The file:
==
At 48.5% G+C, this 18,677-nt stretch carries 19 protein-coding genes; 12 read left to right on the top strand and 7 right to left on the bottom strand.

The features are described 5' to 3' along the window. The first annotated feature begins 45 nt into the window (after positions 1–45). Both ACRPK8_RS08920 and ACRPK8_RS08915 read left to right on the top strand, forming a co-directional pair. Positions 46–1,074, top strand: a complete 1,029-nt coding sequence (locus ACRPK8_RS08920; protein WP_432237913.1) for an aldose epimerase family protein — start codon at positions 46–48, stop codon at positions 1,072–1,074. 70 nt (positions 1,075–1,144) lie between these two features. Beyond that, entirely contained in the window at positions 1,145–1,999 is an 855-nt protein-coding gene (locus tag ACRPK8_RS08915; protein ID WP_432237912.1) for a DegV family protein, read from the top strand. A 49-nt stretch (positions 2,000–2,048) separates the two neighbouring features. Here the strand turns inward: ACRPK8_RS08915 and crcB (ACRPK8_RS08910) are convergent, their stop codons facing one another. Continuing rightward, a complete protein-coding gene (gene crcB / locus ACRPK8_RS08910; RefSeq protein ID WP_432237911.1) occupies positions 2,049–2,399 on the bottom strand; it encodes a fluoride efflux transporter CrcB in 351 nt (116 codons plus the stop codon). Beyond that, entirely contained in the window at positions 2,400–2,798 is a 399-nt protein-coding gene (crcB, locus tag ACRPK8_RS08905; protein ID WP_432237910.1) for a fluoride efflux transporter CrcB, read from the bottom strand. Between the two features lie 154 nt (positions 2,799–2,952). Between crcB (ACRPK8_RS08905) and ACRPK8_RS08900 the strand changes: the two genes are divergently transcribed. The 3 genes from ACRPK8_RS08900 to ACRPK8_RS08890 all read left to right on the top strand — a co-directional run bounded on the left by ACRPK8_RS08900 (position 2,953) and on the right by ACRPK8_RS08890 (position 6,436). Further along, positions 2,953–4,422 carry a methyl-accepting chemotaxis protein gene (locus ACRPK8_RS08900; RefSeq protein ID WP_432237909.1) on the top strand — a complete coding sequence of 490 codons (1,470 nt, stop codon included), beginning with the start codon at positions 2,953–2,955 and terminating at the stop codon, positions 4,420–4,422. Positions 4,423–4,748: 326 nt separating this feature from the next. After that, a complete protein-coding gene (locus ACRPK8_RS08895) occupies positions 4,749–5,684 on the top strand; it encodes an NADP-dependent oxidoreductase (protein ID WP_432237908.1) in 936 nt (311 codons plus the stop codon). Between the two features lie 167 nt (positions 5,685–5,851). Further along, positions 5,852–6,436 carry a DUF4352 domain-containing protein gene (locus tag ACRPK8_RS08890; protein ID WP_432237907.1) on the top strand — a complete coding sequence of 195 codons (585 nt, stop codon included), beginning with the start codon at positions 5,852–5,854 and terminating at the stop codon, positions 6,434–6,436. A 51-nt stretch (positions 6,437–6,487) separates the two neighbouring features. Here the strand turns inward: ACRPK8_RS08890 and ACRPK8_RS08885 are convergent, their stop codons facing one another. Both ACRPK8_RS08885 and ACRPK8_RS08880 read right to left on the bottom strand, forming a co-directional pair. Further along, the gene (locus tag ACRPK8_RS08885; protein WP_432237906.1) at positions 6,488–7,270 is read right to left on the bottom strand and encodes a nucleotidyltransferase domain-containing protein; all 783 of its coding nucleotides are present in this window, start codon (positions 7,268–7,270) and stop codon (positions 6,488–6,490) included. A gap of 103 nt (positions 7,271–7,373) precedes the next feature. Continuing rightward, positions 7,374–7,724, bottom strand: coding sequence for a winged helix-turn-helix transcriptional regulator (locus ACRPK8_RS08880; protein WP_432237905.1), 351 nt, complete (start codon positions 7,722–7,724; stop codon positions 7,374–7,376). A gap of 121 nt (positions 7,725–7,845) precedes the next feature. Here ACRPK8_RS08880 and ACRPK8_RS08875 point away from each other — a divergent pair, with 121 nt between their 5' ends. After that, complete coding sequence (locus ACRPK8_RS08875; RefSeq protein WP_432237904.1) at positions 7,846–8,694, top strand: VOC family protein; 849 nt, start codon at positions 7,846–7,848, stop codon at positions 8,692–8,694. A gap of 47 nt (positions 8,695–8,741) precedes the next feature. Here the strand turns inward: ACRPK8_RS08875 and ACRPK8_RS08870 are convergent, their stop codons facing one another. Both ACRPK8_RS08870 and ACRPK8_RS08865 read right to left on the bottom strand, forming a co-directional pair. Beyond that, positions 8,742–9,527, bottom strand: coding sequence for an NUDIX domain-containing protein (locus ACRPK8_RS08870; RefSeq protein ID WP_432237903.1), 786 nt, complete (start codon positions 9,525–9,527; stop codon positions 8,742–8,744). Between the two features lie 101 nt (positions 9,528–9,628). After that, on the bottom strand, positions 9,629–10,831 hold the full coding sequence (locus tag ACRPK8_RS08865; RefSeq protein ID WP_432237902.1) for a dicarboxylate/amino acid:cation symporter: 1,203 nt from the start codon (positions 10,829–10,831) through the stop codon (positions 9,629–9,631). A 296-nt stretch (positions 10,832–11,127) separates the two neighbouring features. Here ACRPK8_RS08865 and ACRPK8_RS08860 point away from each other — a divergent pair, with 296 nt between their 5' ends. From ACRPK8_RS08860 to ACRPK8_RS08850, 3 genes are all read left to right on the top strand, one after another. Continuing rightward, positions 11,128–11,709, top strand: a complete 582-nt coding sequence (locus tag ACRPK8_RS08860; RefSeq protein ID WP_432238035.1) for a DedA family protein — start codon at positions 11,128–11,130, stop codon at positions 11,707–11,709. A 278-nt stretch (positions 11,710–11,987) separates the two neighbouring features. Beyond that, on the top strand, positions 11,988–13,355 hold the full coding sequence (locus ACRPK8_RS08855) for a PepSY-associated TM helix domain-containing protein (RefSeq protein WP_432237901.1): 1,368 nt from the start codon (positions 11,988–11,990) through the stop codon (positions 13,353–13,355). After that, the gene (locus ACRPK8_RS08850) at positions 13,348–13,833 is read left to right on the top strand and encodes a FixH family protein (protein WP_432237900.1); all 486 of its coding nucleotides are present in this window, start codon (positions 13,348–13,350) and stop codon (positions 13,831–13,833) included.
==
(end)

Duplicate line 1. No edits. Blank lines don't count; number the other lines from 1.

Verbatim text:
At 48.5% G+C, this 18,677-nt stretch carries 19 protein-coding genes; 12 read left to right on the top strand and 7 right to left on the bottom strand.